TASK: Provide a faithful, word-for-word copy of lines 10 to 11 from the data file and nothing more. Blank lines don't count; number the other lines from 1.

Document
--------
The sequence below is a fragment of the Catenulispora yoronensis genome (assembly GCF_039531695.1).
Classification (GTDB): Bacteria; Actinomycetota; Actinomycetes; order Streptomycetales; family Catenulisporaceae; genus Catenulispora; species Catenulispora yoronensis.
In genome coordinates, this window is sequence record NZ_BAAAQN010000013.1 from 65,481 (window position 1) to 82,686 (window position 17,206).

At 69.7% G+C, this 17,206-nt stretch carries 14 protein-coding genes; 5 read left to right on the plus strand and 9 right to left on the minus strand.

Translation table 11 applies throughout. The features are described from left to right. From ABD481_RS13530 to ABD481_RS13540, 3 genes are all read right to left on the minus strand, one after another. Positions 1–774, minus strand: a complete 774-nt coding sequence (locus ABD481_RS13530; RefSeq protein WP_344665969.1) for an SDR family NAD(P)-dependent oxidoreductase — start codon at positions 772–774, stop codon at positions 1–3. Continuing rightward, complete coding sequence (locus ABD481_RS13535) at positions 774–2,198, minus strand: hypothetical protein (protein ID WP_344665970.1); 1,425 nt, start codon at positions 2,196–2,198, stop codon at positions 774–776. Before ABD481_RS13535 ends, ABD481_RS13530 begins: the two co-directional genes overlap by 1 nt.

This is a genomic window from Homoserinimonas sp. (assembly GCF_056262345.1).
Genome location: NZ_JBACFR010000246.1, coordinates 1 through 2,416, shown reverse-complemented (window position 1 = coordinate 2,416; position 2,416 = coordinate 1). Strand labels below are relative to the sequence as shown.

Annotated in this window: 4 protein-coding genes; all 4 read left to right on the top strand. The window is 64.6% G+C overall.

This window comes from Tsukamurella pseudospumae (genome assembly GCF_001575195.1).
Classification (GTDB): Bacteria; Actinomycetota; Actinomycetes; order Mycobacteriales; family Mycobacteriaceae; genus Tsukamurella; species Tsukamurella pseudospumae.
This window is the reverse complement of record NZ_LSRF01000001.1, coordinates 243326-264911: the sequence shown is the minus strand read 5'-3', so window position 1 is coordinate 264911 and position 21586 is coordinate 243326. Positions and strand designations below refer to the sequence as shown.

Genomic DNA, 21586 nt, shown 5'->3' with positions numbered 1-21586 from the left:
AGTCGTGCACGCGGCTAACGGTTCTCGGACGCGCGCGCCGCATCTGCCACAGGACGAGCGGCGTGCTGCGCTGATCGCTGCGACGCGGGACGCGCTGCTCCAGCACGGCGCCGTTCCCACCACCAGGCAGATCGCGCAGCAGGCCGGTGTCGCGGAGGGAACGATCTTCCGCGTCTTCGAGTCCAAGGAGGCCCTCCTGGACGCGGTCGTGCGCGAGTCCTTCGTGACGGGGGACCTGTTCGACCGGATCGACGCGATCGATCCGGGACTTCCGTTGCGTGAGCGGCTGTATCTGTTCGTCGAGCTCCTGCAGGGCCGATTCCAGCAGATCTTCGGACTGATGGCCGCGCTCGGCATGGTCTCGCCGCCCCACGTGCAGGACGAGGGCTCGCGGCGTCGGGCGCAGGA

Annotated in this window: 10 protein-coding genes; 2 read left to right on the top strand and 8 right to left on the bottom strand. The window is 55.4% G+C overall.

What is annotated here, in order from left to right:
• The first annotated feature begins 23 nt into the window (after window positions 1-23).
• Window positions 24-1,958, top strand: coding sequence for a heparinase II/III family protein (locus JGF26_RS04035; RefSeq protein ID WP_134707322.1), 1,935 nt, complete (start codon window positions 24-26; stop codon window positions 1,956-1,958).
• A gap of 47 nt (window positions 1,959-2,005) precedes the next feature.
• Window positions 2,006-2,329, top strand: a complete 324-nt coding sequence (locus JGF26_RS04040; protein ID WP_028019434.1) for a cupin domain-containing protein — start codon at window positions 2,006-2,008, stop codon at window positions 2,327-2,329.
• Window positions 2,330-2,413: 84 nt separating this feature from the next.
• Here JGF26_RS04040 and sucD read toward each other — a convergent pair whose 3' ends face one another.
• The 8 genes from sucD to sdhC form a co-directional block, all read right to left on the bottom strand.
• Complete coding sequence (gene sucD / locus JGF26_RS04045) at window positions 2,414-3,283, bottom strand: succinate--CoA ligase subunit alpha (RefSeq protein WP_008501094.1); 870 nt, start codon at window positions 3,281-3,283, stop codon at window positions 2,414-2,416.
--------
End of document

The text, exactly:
Classification (GTDB): Bacteria; Actinomycetota; Actinomycetes; order Mycobacteriales; family Mycobacteriaceae; genus Tsukamurella; species Tsukamurella pseudospumae.
This window is the reverse complement of record NZ_LSRF01000001.1, coordinates 243326-264911: the sequence shown is the minus strand read 5'-3', so window position 1 is coordinate 264911 and position 21586 is coordinate 243326. Positions and strand designations below refer to the sequence as shown.